Growth on a Horizon of Great Change

Long range facility planning is in full swing by the ISD833 school district. The goal is to move toward one final plan by MARCH so they can gain approval by the school board in APRIL and begin organizing the sales pitch to voters with a bond referendum (the sale of bonds to raise construction funds). A special election would be held AUGUST 9th, 2022, which, if it passes, would put them on track to complete construction and boundary changes by 2025.

School Board Workshop February 3, 2022

Currently, in the month of February, the leadership team consolidated three “Working Options” down to two. Both options “A” and “B” now include the purchase of land for a 4th high school (140 acres, give or take). The two options are really no different from one another, other than the cost and time line to construct a high school. The current price tag to build a high school is $240,000,000 (that is 7 ZEROS, wow!), including land and construction. Little fun fact discussed at the workshop: In 2007, East Ridge cost $102 million. Oh my, what a difference! I also learned the current costs to maintain a high school is $14 million per year.

Is this a good time to be committing to such large building projects though? Maybe district citizens could use a year or two of tax breaks, not hikes. Maybe time to recoup financial losses from pandemic lock downs would be more beneficial than fancy new buildings. I understand the need to plan for future growth, and I also appreciate a district that is proactive and responsible about the future. I’m just not convinced that today is the day, during a time of such uncertainty.

Since 2018, when the district first began planning for 2040 growth, “the Covid Effect” has thrown the world upside down and inside out. The future is more unpredictable now than at any other time most can recall.

Assistant Superintendent Kristine Schaeffer, who leads the long range facility planning effort, says that despite the pandemic, city growth has sky rocketed. What she neglects to mention though, is that SOUTH WASHINGTON COUNTY SCHOOL DISTRICT HAS NOT EXPERIENCED THE SAME GROWTH AS THE CITIES.

Image from SoWashCo “2025 Building Our Future”

The chart she shows projects a steady upward momentum in enrollment, but this is quite optimistic. If dissatisfaction in district covid-19 policy and partisan learning environments continue the way they have in the classroom, enrollment could very well stay level or take on a downward spiral. Education in the State of Minnesota could also see significant changes with this next election cycle and the prospect of choice and ESA’s a very real possibility in the near future.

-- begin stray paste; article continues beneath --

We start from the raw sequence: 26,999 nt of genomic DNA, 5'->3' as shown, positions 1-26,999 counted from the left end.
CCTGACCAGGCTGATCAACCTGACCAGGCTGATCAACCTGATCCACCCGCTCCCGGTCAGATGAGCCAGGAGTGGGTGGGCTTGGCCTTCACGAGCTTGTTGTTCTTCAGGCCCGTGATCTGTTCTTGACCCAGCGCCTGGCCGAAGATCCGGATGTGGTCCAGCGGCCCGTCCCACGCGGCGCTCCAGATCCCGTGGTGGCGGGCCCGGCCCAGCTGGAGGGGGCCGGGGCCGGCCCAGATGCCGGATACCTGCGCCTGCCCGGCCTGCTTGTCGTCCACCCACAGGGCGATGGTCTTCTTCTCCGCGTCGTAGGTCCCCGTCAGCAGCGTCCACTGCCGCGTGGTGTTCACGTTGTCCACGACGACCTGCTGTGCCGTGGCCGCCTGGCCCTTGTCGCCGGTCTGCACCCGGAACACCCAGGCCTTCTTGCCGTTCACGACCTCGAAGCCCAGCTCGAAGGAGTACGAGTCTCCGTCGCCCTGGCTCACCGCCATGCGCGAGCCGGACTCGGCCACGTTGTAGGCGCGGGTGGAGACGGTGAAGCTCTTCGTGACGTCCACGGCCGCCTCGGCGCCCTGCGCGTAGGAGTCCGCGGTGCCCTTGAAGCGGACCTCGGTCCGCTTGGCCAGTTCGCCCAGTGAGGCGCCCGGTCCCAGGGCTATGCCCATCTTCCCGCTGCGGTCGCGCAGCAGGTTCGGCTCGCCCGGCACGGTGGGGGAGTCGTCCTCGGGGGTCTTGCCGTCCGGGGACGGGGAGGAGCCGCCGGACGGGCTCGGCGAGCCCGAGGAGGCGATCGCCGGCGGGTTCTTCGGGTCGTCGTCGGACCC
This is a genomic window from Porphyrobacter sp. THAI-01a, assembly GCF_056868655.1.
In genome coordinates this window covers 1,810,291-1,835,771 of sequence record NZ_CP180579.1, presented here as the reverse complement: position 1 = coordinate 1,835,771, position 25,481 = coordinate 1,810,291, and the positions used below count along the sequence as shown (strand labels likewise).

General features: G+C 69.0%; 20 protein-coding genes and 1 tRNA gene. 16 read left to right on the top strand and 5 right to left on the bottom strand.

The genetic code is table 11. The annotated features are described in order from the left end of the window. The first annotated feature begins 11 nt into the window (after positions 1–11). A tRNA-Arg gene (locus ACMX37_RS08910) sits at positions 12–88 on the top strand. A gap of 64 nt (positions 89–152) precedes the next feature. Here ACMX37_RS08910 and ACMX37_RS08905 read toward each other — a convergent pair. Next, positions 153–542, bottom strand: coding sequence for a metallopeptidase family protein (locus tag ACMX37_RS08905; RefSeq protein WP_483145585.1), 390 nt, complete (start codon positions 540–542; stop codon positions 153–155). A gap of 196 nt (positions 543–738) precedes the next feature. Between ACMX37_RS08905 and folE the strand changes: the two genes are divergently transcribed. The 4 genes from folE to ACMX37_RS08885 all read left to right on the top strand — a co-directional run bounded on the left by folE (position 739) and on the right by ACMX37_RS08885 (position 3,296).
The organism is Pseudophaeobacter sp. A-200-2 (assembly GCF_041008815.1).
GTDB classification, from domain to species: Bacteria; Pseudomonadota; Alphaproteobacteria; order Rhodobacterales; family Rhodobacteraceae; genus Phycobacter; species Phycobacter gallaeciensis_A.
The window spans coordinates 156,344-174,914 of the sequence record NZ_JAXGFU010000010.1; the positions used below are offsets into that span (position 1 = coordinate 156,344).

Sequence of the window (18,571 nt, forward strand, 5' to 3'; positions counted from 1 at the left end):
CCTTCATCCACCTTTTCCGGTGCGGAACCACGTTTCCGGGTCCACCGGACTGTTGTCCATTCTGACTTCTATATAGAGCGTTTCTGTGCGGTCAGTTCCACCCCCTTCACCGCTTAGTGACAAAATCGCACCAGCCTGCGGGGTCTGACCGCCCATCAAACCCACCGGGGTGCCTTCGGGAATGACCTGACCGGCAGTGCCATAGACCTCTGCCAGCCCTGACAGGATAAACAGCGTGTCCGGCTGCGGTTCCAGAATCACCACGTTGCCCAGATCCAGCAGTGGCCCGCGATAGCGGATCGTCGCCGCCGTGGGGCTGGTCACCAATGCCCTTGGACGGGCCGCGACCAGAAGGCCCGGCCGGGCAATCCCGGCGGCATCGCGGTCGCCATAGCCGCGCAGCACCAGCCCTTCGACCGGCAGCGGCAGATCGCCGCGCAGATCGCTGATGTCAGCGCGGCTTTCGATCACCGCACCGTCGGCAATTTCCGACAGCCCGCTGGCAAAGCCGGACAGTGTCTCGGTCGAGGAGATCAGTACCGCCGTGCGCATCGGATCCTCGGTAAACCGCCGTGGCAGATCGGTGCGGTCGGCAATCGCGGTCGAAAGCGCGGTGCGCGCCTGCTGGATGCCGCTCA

Last weeks workshop in review

Quick summary of the District 833 SoWashCo February 3rd School Board Workshop.

The workshop began with a School Showcase of the three Spanish Immersion pathway principals, Cynthia Maldonado, Karin Lopez, and Sarah Sorenson-Wagner. They spoke of the work put into making the transition from Nuevas Fronteras Elementary to Woodbury Middle to Woodbury High School as easy as possible for the kids. It was nice to see the good working relationship they had with each other.

Cynthia Maldonado discussed their plan to move toward a “Dual Language Immersion” program, which surprised me because “Immersion” and “Dual Language” say two very different things. It appears to be an effort made in the name of equity, but I have emailed her requesting an explanation, which I am waiting on a reply. I also spoke in depth with an Immersion parent attending the workshop, and she expressed to me how difficult the high mitigation covid policies have been on her children, especially her second grader. Stay tuned for my interview with her coming soon.

The long-range facility planning team revealed their updated options listed above. Then the Education Foundation Director presented an update on the progress being made for a new Foundation which will tie in with SoWashCo CARES. They hope to focus on basic needs like food and clothing, learning opportunities like enrichment and financial aid, and community connections like outreach and staff recognition. It will be interesting to see how plans come together.

by JAiME for SCHOOLS February 7th 2022


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